In the Shaka-do, you can see lots of glorious fusuma-e (paintings on fusuma or sliding screens). “Matsu Tori Zu (painting of pine trees and birds)”, “Gun-sen Zu (painting of hermits)”, and “Aki-kusa Zu (painting of autumn flowers)”. I strained my eyes, fixedly, trying to burn the images onto my retinas, since I could not take any pictures. How can people, paint so delicately and beautifully like this from long ago? Oh, maybe if the professor was here, he might have given me some kind of a hint, such presumptuous thought comes to mind.
If I came in the season of fall colors, I would probably not be able to notice, how chilly it becomes from the tip of my toes, or how absolute silence fills the hall, and just lightly looked around. As like it was, the last time I came here. Because no one is here, I can feel all the fascination of Eikando, taking my time like this. Although the burning red maples cannot be seen, the fresh tender greenery is here. So are the fusuma-e, and the corridor called “Garyuro (The laying dragon passage)”, they are here, all year round.
After I had finished looking around the Shaka-do, I headed towards the Amida-do. It was dim, just a little bit. When I straighten my back slightly and went inside, there were a few visitors, and a person from the temple, was explaining something.
“---This, is the ‘Mikaeri Amida (Amitabha looking back)’”
I moved my view to the direction that was pointed out, and, oh, my voice almost leaked.
I have seen Amida statues in textbooks several times before, but nothing, is like what is in front of me now. What was there, was an image of Amida-sama looking backwards, tilting the neck to the left side.
“This image of ‘looking back’ symbolizes, ‘the attitude to wait for the late ones’, ‘the attitude to look around considerately’, ‘the attitude to look back on oneself, and move forward in the right direction with others’. Please feel the heart of Amida-sama, who cannot help but to look also to the side, for the people that is unable to come to the front side, even while being receptive to countless people’s hearts from the front.”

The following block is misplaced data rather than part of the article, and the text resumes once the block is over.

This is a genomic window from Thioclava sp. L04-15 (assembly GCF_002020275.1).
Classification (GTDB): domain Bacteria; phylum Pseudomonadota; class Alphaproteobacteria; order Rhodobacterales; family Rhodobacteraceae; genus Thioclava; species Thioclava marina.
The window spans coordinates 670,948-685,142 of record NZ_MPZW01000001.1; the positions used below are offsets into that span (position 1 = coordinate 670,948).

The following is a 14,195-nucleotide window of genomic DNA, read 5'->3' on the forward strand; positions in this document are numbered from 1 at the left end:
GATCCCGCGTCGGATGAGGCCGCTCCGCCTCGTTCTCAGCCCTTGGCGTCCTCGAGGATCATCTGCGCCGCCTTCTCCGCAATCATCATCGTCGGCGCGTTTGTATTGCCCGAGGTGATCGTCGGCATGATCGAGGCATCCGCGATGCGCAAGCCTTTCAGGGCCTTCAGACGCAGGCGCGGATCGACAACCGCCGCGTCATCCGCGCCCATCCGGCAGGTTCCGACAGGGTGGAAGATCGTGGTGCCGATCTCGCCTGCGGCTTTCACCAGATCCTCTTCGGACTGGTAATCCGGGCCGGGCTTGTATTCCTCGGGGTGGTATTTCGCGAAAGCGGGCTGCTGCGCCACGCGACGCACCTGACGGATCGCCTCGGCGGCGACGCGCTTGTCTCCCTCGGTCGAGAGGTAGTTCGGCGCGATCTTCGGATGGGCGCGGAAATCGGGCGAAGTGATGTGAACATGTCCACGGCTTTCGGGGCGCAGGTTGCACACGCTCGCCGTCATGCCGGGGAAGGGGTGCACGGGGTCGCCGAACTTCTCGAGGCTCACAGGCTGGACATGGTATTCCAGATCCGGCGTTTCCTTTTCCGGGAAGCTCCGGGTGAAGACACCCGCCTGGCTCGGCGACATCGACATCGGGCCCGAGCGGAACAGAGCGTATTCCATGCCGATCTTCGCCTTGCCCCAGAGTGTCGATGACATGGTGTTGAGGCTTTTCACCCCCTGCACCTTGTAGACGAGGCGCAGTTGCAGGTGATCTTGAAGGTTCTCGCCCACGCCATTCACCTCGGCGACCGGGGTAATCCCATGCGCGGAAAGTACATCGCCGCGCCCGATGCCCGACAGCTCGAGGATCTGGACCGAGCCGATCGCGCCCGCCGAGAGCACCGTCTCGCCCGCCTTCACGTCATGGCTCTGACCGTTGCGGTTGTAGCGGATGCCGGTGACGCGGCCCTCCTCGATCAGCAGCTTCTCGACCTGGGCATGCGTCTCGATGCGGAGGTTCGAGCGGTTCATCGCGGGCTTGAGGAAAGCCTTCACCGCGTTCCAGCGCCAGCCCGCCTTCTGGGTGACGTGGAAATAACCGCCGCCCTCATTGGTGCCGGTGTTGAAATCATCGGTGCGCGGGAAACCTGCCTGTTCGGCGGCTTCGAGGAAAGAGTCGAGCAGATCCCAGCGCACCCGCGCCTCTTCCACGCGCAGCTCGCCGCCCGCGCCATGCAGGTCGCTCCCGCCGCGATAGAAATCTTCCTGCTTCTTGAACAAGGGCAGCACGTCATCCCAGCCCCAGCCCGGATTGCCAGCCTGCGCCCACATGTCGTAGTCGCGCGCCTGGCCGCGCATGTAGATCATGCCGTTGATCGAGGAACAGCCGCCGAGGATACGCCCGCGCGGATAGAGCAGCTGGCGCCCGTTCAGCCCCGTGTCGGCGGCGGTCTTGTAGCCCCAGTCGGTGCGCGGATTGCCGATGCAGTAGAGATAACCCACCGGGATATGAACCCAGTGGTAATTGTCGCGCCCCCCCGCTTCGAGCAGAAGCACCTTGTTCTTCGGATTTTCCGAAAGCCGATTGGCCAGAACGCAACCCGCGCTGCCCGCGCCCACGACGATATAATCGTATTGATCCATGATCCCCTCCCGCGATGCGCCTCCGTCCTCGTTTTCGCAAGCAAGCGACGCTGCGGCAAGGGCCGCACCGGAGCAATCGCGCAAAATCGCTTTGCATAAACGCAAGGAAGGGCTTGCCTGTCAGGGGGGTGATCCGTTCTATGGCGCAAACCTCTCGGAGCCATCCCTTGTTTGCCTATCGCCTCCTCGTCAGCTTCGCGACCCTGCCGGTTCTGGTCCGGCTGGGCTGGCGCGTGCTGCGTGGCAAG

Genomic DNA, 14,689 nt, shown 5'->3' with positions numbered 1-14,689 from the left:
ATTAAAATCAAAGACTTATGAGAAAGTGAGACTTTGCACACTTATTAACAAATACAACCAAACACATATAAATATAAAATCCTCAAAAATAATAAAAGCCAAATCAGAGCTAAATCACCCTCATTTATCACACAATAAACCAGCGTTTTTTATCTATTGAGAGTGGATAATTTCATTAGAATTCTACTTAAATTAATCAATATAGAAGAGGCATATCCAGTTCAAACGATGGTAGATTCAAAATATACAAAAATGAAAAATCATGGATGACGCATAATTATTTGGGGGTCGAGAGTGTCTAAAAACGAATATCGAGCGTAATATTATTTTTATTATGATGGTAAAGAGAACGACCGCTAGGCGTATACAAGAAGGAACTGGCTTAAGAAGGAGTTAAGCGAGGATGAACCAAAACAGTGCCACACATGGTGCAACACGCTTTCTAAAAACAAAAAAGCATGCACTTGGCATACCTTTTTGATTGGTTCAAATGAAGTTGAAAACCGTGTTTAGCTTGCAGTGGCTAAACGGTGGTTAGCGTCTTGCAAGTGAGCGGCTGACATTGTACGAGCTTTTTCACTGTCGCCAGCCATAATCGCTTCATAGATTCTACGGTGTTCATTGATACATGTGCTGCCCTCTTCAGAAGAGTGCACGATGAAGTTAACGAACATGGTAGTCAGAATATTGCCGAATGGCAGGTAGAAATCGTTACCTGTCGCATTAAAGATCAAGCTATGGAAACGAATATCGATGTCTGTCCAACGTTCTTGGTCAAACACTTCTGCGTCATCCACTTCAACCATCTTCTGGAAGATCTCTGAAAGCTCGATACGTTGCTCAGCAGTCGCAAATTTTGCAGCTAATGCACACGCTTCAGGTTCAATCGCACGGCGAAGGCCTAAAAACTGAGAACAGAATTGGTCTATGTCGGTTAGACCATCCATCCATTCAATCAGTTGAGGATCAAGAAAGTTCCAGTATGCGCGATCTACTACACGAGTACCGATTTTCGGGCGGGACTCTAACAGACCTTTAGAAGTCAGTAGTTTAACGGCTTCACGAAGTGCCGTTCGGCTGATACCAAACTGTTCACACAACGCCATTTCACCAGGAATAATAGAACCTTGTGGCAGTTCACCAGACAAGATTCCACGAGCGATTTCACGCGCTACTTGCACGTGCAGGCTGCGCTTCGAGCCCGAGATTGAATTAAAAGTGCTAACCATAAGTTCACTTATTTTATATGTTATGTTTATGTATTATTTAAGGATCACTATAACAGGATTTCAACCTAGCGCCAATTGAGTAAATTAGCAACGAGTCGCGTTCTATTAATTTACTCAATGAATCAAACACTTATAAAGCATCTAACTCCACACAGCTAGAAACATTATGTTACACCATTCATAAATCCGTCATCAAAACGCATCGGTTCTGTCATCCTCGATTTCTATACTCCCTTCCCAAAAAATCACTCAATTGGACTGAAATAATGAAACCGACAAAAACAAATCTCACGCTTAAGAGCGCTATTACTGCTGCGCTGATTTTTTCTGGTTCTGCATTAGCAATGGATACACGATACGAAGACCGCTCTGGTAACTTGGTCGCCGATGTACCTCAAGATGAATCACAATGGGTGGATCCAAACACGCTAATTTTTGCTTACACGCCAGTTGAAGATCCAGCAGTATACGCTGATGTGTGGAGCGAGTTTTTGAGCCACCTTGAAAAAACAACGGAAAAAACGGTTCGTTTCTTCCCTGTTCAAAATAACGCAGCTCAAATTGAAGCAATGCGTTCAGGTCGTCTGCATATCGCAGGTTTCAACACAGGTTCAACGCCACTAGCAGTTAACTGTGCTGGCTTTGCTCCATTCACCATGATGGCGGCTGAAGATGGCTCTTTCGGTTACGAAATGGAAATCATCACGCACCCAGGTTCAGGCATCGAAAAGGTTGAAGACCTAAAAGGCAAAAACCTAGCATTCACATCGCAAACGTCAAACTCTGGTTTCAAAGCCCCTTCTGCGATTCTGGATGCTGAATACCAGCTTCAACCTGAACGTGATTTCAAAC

The few people around me, said ohh, raising their voices in awe. How merciful, this is amazing, it sure is, I’m glad we got to see this--- they were talking to one another, facing each other. I alone, could not say anything, and kept on gazing at Amida-sama’s calm face.
What is, this feeling?
I surely have been here before, but it is completely different, from the last time.
From when I was little, I have liked Japanese culture. I collected traditional Japanese patterned things, or sometimes watched historical TV dramas, and vaguely, was interested in the country called Japan. But, it did not mean that I was really into the history. It did not mean that I liked temples or shrines. There were times I stopped by to visit these places while touring, satisfied just by visiting, thinking, oh it’s like this, the atmosphere is nice. I never really thought about the meaning of those places, and just thought I knew.
The reason I came to Kyoto was the same. I just vaguely thought, that classical literature and Japanese history are interesting, and I like the atmosphere, so I decided to continue my education here. No more, than that.
---Since you’re in Kyoto…….
I was remembering, again, the words the professor said to me, the other day.
Oh, now I see, what he meant. That is why, he took me to Konpukuji.